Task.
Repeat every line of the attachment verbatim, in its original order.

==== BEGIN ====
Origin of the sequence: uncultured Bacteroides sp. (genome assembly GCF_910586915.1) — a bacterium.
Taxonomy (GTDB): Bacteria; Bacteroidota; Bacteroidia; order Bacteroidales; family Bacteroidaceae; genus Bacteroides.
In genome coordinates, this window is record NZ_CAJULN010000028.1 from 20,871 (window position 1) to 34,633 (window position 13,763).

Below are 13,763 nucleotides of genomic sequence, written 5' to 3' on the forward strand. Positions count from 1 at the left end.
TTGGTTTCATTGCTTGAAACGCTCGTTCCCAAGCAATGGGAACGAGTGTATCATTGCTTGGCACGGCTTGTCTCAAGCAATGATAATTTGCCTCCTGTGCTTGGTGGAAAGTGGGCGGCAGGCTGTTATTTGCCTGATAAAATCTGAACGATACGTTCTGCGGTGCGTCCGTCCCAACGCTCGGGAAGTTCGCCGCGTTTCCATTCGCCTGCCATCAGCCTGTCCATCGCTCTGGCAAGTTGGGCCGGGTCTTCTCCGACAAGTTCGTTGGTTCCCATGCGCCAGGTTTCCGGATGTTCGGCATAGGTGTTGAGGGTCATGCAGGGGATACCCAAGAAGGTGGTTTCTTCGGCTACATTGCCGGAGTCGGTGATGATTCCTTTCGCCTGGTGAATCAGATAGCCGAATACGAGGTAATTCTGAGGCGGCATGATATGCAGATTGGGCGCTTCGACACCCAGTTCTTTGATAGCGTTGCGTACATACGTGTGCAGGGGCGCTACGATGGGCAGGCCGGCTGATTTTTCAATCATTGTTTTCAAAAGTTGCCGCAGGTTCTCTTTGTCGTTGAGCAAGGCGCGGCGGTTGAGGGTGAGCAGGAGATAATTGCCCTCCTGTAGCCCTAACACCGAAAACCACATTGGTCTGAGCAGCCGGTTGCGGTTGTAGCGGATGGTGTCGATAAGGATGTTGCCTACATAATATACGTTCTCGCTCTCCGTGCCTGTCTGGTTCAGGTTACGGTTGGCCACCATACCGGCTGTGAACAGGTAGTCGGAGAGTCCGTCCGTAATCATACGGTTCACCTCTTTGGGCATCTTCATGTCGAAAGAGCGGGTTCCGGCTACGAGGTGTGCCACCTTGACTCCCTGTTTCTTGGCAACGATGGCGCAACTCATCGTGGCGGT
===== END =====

Origin of the sequence: uncultured Bacteroides sp. (genome assembly GCF_910586915.1) — a bacterium.
Taxonomy (GTDB): Bacteria; Bacteroidota; Bacteroidia; order Bacteroidales; family Bacteroidaceae; genus Bacteroides.
In genome coordinates, this window is record NZ_CAJULN010000028.1 from 20,871 (window position 1) to 34,633 (window position 13,763).

Below are 13,763 nucleotides of genomic sequence, written 5' to 3' on the forward strand. Positions count from 1 at the left end.
TTGGTTTCATTGCTTGAAACGCTCGTTCCCAAGCAATGGGAACGAGTGTATCATTGCTTGGCACGGCTTGTCTCAAGCAATGATAATTTGCCTCCTGTGCTTGGTGGAAAGTGGGCGGCAGGCTGTTATTTGCCTGATAAAATCTGAACGATACGTTCTGCGGTGCGTCCGTCCCAACGCTCGGGAAGTTCGCCGCGTTTCCATTCGCCTGCCATCAGCCTGTCCATCGCTCTGGCAAGTTGGGCCGGGTCTTCTCCGACAAGTTCGTTGGTTCCCATGCGCCAGGTTTCCGGATGTTCGGCATAGGTGTTGAGGGTCATGCAGGGGATACCCAAGAAGGTGGTTTCTTCGGCTACATTGCCGGAGTCGGTGATGATTCCTTTCGCCTGGTGAATCAGATAGCCGAATACGAGGTAATTCTGAGGCGGCATGATATGCAGATTGGGCGCTTCGACACCCAGTTCTTTGATAGCGTTGCGTACATACGTGTGCAGGGGCGCTACGATGGGCAGGCCGGCTGATTTTTCAATCATTGTTTTCAAAAGTTGCCGCAGGTTCTCTTTGTCGTTGAGCAAGGCGCGGCGGTTGAGGGTGAGCAGGAGATAATTGCCCTCCTGTAGCCCTAACACCGAAAACCACATTGGTCTGAGCAGCCGGTTGCGGTTGTAGCGGATGGTGTCGATAAGGATGTTGCCTACATAATATACGTTCTCGCTCTCCGTGCCTGTCTGGTTCAGGTTACGGTTGGCCACCATACCGGCTGTGAACAGGTAGTCGGAGAGTCCGTCCGTAATCATACGGTTCACCTCTTTGGGCATCTTCATGTCGAAAGAGCGGGTTCCGGCTACGAGGTGTGCCACCTTGACTCCCTGTTTCTTGGCAACGATGGCGCAACTCATCGTGGCGGT